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  • Brock Peterson

vROps Sizing and Architecture

There are several factors that go into sizing a vROps cluster, from vCPU and memory, to network latency, and disk. The new online sizing tool ( in cooperation with the older spreadsheet style sizing document ( can be used to properly size your vROps cluster, but first let's explore standard vROps reference architectures.

In general, your vROps cluster will look something like this (green indicates an active service, white indicates an inactive service):

Every vROps cluster will have a Master Node, an optional Master Replica Node for high availability (HA), optional Data Nodes, optional Remote Collector Nodes, and optional Witness Nodes for continuous availability (CA). Descriptions of each:

Master Node - the initial, required node in vROps. All other nodes are managed by the master node. In a single-node installation, the master node manages itself, has adapters installed on it, and performs data collection and analysis.

Master Replica Node - the master replica node is required for vROps HA. For more information on HA:

Data Node - in larger environments, data nodes help with workload. Specifically, they host adapters performing data collection as well as analysis. Larger deployments usually include adapters only on the data nodes so that master and master replica nodes can be dedicated to cluster management.

Remote Collector Codes - distributed deployments might require a remote collector node that can span firewalls, collect data from a remote source, reduce bandwidth across data centers, and/or reduce workload on the vROps cluster. Remote collectors only gather objects for inventory, they don't store data or performing analysis.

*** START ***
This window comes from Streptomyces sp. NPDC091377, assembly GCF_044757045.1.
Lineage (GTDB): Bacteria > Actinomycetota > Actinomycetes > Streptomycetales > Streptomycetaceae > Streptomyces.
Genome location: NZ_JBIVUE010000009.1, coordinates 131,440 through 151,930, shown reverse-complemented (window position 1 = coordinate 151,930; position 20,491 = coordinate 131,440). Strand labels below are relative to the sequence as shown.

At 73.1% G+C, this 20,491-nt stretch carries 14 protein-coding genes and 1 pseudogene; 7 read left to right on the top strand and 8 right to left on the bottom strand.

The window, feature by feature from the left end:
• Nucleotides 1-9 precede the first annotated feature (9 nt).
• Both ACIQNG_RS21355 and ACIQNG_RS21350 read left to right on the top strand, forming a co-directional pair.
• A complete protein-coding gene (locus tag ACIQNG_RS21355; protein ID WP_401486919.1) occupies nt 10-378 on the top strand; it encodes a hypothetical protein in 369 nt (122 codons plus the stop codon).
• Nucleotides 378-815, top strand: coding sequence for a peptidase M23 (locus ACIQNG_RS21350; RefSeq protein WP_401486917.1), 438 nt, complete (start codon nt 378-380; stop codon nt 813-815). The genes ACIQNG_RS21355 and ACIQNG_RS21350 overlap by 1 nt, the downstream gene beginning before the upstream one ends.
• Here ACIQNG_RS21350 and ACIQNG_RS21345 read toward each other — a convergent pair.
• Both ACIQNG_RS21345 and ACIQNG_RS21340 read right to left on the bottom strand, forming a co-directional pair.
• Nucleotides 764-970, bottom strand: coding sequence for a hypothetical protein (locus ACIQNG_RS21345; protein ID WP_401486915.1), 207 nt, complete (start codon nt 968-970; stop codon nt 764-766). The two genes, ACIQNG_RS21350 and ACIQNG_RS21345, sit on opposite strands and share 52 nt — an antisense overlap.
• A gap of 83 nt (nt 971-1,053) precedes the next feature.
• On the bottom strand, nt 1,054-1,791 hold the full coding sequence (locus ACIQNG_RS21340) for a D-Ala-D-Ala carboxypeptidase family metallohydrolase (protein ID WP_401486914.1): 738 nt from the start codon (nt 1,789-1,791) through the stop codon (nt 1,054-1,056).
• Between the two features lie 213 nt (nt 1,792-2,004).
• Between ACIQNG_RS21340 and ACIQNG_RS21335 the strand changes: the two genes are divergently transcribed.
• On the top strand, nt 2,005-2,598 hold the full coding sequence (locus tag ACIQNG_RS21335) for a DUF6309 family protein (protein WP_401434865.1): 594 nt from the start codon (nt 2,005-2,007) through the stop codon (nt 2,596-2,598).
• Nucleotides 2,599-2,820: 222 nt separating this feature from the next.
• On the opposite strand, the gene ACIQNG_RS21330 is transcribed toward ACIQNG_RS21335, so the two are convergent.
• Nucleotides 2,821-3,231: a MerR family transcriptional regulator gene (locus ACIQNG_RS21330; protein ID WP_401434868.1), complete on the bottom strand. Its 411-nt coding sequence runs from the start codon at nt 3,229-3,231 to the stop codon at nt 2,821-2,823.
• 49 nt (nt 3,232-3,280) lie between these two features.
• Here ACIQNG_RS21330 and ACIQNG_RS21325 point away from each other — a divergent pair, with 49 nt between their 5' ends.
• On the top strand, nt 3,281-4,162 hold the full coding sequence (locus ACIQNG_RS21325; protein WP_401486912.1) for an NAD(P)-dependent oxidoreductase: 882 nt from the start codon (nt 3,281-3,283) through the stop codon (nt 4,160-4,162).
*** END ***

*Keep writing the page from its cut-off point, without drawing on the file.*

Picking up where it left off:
Witness Node - to use vROps continuous availability (CA), the cluster requires a witness node. If network connectivity between two fault domains is lost, the witness node acts as a decision maker regarding the availability of vROps. For more information on CA:

Now that we have node descriptions, how are they nodes used to build a vROps cluster? Let's start with the most straight forward design and work our way up to the largest available 16 node cluster.

  1. Single node cluster - by definition, this will be a single master node. This configuration is used in smaller environments and often times during POCs or trials. The master node is the first (and only required) node in vROps, all other nodes are managed by the master node.

  2. Two node clusters - note that anything beyond two nodes requires larger than size S nodes.

    1. Master node and master replica node cluster - this is the smallest configuration available for those requiring HA. HA creates a replica of the master node on the master replica node, protecting it from failure.

    2. Master node and data node - this configuration is used when a single master node can't handle data collection and analysis for the entire environment. Adapters and analysis of data are spread across both nodes in this cluster configuration.

    3. Master node and a remote collector node - this cluster is created for environments that are distributed, perhaps span firewalls, and/or have remote locations. While the remote collector doesn't perform any analysis, it is used to collect data and help with workload.